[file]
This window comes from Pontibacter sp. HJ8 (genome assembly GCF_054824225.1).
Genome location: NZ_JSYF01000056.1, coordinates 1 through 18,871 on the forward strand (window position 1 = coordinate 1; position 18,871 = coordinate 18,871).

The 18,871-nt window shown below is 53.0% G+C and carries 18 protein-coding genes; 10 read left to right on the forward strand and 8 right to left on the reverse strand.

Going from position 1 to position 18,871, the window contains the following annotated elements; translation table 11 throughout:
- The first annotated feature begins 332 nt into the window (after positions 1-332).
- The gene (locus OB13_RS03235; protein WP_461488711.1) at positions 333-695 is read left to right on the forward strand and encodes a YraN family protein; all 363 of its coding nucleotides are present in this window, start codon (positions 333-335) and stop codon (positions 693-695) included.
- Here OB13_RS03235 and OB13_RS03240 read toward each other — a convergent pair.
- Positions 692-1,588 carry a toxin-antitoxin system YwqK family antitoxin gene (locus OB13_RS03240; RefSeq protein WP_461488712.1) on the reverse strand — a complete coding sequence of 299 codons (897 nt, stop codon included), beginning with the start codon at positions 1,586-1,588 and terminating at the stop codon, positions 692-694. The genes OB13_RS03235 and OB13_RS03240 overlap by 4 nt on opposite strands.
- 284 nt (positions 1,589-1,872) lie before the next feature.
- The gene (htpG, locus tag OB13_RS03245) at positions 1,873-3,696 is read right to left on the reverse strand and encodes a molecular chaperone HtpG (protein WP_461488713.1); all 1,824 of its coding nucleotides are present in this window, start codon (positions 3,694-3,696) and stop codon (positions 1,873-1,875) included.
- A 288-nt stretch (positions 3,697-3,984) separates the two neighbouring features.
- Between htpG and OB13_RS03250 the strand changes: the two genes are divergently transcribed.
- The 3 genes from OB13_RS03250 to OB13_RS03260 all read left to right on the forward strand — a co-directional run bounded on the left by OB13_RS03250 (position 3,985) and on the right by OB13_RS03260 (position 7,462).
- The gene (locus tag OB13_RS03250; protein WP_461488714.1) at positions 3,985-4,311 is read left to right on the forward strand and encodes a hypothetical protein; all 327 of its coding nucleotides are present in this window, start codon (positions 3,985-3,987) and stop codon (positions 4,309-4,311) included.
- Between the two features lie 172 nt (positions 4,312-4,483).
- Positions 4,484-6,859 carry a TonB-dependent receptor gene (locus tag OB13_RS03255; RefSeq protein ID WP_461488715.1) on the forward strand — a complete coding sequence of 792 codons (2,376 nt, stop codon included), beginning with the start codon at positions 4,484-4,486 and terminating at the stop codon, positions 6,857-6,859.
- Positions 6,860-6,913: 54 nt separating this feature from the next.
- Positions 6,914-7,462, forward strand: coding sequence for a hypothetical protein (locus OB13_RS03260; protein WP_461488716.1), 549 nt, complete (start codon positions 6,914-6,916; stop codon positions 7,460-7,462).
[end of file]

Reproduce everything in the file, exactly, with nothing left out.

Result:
This window comes from Pontibacter sp. HJ8 (genome assembly GCF_054824225.1).
Genome location: NZ_JSYF01000056.1, coordinates 1 through 18,871 on the forward strand (window position 1 = coordinate 1; position 18,871 = coordinate 18,871).

The 18,871-nt window shown below is 53.0% G+C and carries 18 protein-coding genes; 10 read left to right on the forward strand and 8 right to left on the reverse strand.

Going from position 1 to position 18,871, the window contains the following annotated elements; translation table 11 throughout:
- The first annotated feature begins 332 nt into the window (after positions 1-332).
- The gene (locus OB13_RS03235; protein WP_461488711.1) at positions 333-695 is read left to right on the forward strand and encodes a YraN family protein; all 363 of its coding nucleotides are present in this window, start codon (positions 333-335) and stop codon (positions 693-695) included.
- Here OB13_RS03235 and OB13_RS03240 read toward each other — a convergent pair.
- Positions 692-1,588 carry a toxin-antitoxin system YwqK family antitoxin gene (locus OB13_RS03240; RefSeq protein WP_461488712.1) on the reverse strand — a complete coding sequence of 299 codons (897 nt, stop codon included), beginning with the start codon at positions 1,586-1,588 and terminating at the stop codon, positions 692-694. The genes OB13_RS03235 and OB13_RS03240 overlap by 4 nt on opposite strands.
- 284 nt (positions 1,589-1,872) lie before the next feature.
- The gene (htpG, locus tag OB13_RS03245) at positions 1,873-3,696 is read right to left on the reverse strand and encodes a molecular chaperone HtpG (protein WP_461488713.1); all 1,824 of its coding nucleotides are present in this window, start codon (positions 3,694-3,696) and stop codon (positions 1,873-1,875) included.
- A 288-nt stretch (positions 3,697-3,984) separates the two neighbouring features.
- Between htpG and OB13_RS03250 the strand changes: the two genes are divergently transcribed.
- The 3 genes from OB13_RS03250 to OB13_RS03260 all read left to right on the forward strand — a co-directional run bounded on the left by OB13_RS03250 (position 3,985) and on the right by OB13_RS03260 (position 7,462).
- The gene (locus tag OB13_RS03250; protein WP_461488714.1) at positions 3,985-4,311 is read left to right on the forward strand and encodes a hypothetical protein; all 327 of its coding nucleotides are present in this window, start codon (positions 3,985-3,987) and stop codon (positions 4,309-4,311) included.
- Between the two features lie 172 nt (positions 4,312-4,483).
- Positions 4,484-6,859 carry a TonB-dependent receptor gene (locus tag OB13_RS03255; RefSeq protein ID WP_461488715.1) on the forward strand — a complete coding sequence of 792 codons (2,376 nt, stop codon included), beginning with the start codon at positions 4,484-4,486 and terminating at the stop codon, positions 6,857-6,859.
- Positions 6,860-6,913: 54 nt separating this feature from the next.
- Positions 6,914-7,462, forward strand: coding sequence for a hypothetical protein (locus OB13_RS03260; protein WP_461488716.1), 549 nt, complete (start codon positions 6,914-6,916; stop codon positions 7,460-7,462).